The United States economy added 379,000 jobs in February according to the Labor Department’s jobs report on Friday, continuing optimism of an economic recovery in 2021 after job losses closed out 2020.
The unemployment rate fell to 6.2%, which is down significantly from the high of 19.2% in April, but still much higher than the 3.5% rate in December 2019. The rate could also still understate the degree of job loss a year into the pandemic, some economist say, because millions of Americans, particularly women, have dropped out of the labor force for various reasons, including child care needs.
There were large job gains in the leisure and hospitality sector, which includes restaurants, adding 355,000 jobs. The sector lost 61,000 jobs in January, following a steep decline of 536,000 in December. There were also smaller gains in temporary help services, health care, retail and manufacturing.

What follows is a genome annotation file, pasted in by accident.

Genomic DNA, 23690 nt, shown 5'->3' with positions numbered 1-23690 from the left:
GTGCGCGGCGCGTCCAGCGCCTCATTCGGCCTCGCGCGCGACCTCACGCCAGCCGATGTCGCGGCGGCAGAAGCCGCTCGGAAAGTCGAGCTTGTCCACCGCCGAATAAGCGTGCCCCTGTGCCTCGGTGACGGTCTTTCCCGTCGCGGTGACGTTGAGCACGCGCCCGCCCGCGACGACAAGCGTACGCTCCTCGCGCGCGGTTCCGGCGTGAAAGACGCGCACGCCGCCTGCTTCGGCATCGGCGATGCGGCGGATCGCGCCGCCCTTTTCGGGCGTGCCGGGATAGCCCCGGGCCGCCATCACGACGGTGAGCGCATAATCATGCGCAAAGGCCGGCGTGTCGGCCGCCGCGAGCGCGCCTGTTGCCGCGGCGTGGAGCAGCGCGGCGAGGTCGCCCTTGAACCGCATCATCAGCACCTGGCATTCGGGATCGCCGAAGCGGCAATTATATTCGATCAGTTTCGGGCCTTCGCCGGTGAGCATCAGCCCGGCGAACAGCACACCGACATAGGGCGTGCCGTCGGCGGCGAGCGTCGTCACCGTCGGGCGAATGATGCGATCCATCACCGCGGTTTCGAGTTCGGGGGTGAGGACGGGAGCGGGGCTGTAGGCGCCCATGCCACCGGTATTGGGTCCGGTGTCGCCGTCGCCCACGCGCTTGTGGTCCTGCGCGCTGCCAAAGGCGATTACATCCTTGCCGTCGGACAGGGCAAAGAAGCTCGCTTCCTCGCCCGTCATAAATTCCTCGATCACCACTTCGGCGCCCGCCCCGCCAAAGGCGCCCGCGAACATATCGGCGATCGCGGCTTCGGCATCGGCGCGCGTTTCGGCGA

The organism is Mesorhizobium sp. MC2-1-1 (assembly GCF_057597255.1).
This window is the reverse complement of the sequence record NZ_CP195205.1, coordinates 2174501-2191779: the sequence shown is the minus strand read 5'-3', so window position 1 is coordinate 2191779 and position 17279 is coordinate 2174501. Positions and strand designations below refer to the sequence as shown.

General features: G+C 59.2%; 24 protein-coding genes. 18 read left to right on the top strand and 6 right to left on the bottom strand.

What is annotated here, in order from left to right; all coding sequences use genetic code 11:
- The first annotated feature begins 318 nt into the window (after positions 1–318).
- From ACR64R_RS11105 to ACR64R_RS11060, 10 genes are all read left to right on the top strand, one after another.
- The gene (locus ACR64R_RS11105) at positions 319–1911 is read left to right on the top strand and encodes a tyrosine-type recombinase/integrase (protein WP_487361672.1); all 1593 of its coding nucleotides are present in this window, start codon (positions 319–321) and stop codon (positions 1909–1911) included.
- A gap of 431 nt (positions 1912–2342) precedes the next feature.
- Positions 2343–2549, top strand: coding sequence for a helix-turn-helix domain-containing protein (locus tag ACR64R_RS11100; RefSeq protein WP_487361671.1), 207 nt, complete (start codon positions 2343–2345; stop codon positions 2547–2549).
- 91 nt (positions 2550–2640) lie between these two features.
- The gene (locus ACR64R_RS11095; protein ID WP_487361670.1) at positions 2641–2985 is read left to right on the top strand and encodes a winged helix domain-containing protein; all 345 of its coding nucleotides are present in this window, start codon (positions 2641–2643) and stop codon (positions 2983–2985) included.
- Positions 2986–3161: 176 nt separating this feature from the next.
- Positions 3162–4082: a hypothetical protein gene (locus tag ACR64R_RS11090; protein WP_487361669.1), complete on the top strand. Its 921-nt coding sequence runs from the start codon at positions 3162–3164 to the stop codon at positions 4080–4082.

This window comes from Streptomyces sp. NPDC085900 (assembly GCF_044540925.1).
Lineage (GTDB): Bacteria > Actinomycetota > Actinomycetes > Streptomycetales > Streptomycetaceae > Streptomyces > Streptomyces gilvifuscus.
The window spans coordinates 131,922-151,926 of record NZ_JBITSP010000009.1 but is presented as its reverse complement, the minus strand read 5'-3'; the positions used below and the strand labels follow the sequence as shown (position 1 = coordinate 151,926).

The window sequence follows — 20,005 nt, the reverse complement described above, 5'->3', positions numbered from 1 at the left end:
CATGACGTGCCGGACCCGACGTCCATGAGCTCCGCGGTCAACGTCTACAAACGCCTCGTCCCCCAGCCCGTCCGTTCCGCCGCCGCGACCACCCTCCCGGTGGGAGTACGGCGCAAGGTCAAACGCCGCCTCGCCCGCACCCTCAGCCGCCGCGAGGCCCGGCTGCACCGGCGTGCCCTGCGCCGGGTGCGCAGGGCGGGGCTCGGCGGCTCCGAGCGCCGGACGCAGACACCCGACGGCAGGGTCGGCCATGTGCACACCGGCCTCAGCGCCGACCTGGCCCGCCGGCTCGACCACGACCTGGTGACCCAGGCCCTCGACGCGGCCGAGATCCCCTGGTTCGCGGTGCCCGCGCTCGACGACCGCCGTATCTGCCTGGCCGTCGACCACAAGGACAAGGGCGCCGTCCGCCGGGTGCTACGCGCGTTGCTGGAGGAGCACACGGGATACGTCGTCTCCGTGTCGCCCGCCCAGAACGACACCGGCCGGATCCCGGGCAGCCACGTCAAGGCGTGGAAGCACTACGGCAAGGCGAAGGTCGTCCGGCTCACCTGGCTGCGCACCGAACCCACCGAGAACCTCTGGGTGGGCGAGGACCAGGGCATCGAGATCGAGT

“As we reopen the economy, inch-by-inch, that will unleash consumer spending and drive job growth, especially industries that have been most severely affected by the pandemic, Nela Richardson, a Ph.D. economist at HR software firm Automatic Data Processing Inc. told The Wall Street Journal.
Reduced business restrictions, increased vaccination and a lower level of COVID-19 infections relative to the previous two months are considered contributing factors to what was a surprisingly optimistic jobs report. All three factors are likely to gain positive momentum in the coming months, which should lead to hiring surges in the hospitality industry that lost some 4 million jobs last year, Richardson said.
The Congressional Budget Office and many economists expect it will take until 2024 to fully recoup jobs lost during the pandemic.
Hiring is likely to spring back even stronger in the months ahead as the weather warms and Americans fell more confident traveling, dining out, going to a game or visiting a museum or amusement park.
“With vaccine distribution continuing to accelerate and with the economy in the initial stages of a reopening, the coming months should see robust gains,” Curt Long, chief economist at the National Association of Federally Insured Credit Unions, told MarketWatch.
About the Author
Brett Christie is the managing editor of Workspan Daily.